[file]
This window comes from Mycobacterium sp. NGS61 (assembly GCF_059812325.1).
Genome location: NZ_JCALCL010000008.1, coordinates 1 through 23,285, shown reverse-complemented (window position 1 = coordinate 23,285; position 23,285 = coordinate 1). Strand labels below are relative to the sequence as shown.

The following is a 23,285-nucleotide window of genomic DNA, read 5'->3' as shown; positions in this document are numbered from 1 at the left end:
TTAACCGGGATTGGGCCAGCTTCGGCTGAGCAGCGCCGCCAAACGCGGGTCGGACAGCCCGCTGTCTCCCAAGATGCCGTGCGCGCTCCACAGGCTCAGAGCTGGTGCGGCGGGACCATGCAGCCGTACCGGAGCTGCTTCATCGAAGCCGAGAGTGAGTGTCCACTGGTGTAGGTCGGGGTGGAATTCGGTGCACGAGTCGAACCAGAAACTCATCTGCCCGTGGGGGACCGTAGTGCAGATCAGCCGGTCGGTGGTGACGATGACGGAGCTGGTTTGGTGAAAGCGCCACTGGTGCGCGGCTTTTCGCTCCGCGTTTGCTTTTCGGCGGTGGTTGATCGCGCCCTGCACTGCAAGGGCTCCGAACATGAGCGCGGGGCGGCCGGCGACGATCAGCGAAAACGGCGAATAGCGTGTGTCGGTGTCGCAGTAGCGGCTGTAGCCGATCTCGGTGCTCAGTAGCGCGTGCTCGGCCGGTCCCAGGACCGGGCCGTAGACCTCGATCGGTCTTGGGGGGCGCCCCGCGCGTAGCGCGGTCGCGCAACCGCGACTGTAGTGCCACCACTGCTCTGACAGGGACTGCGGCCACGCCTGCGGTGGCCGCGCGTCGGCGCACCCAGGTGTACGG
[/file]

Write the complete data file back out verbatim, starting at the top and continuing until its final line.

This window comes from Mycobacterium sp. NGS61 (assembly GCF_059812325.1).
Genome location: NZ_JCALCL010000008.1, coordinates 1 through 23,285, shown reverse-complemented (window position 1 = coordinate 23,285; position 23,285 = coordinate 1). Strand labels below are relative to the sequence as shown.

The following is a 23,285-nucleotide window of genomic DNA, read 5'->3' as shown; positions in this document are numbered from 1 at the left end:
TTAACCGGGATTGGGCCAGCTTCGGCTGAGCAGCGCCGCCAAACGCGGGTCGGACAGCCCGCTGTCTCCCAAGATGCCGTGCGCGCTCCACAGGCTCAGAGCTGGTGCGGCGGGACCATGCAGCCGTACCGGAGCTGCTTCATCGAAGCCGAGAGTGAGTGTCCACTGGTGTAGGTCGGGGTGGAATTCGGTGCACGAGTCGAACCAGAAACTCATCTGCCCGTGGGGGACCGTAGTGCAGATCAGCCGGTCGGTGGTGACGATGACGGAGCTGGTTTGGTGAAAGCGCCACTGGTGCGCGGCTTTTCGCTCCGCGTTTGCTTTTCGGCGGTGGTTGATCGCGCCCTGCACTGCAAGGGCTCCGAACATGAGCGCGGGGCGGCCGGCGACGATCAGCGAAAACGGCGAATAGCGTGTGTCGGTGTCGCAGTAGCGGCTGTAGCCGATCTCGGTGCTCAGTAGCGCGTGCTCGGCCGGTCCCAGGACCGGGCCGTAGACCTCGATCGGTCTTGGGGGGCGCCCCGCGCGTAGCGCGGTCGCGCAACCGCGACTGTAGTGCCACCACTGCTCTGACAGGGACTGCGGCCACGCCTGCGGTGGCCGCGCGTCGGCGCACCCAGGTGTACGG